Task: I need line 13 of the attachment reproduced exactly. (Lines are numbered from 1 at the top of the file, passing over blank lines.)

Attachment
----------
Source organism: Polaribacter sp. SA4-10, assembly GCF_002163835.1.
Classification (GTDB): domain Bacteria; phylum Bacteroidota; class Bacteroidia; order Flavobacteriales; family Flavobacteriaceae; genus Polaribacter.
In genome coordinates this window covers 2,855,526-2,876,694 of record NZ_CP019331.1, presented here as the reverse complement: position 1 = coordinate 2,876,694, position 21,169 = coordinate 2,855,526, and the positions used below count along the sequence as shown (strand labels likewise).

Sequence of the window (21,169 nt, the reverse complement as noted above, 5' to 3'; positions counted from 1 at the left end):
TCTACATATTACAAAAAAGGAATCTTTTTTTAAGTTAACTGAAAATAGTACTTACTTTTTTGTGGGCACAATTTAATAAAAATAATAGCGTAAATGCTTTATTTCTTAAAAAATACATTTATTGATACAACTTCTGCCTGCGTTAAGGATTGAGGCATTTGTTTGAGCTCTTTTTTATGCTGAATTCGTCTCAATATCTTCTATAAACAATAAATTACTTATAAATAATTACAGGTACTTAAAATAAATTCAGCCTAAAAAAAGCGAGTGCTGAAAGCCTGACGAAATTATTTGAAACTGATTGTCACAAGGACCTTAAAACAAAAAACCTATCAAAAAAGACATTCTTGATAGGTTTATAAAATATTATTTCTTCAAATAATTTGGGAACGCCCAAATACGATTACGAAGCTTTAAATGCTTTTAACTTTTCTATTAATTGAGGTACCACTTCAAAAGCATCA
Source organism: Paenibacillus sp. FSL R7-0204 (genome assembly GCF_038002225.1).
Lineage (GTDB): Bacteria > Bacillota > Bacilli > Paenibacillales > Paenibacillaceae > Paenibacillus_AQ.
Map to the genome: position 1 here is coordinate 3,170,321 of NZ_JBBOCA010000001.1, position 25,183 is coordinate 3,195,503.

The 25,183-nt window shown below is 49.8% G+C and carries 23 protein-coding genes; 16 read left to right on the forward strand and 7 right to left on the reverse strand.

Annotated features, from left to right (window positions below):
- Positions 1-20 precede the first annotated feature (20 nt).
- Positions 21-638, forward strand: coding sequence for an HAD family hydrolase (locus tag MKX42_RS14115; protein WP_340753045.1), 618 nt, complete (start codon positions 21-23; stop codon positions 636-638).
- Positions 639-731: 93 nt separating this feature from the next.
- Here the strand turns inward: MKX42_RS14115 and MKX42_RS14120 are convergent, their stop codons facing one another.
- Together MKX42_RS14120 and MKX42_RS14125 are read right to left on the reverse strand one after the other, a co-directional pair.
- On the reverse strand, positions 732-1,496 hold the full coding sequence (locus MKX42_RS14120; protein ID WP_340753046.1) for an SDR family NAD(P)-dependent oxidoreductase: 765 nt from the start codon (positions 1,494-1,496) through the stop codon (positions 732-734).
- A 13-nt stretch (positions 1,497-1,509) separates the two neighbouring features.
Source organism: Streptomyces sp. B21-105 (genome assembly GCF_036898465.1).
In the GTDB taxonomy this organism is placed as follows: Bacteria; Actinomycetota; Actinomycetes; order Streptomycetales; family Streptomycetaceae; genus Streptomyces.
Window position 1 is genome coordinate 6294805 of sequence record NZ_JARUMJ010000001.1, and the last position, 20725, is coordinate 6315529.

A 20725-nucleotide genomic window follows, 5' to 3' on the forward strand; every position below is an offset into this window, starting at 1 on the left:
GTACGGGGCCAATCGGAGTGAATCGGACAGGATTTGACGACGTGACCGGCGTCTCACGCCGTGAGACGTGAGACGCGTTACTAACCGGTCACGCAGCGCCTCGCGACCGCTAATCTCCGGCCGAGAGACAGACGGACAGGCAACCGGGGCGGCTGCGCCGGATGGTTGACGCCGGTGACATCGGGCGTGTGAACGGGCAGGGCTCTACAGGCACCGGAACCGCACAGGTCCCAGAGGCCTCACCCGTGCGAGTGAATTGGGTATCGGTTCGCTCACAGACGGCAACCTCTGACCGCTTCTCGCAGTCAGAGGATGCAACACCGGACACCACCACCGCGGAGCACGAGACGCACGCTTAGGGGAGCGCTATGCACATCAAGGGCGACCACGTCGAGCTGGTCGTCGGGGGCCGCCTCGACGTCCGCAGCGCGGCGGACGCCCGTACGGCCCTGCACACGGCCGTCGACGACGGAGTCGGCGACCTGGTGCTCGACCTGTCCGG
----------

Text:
- Positions 639-731: 93 nt separating this feature from the next.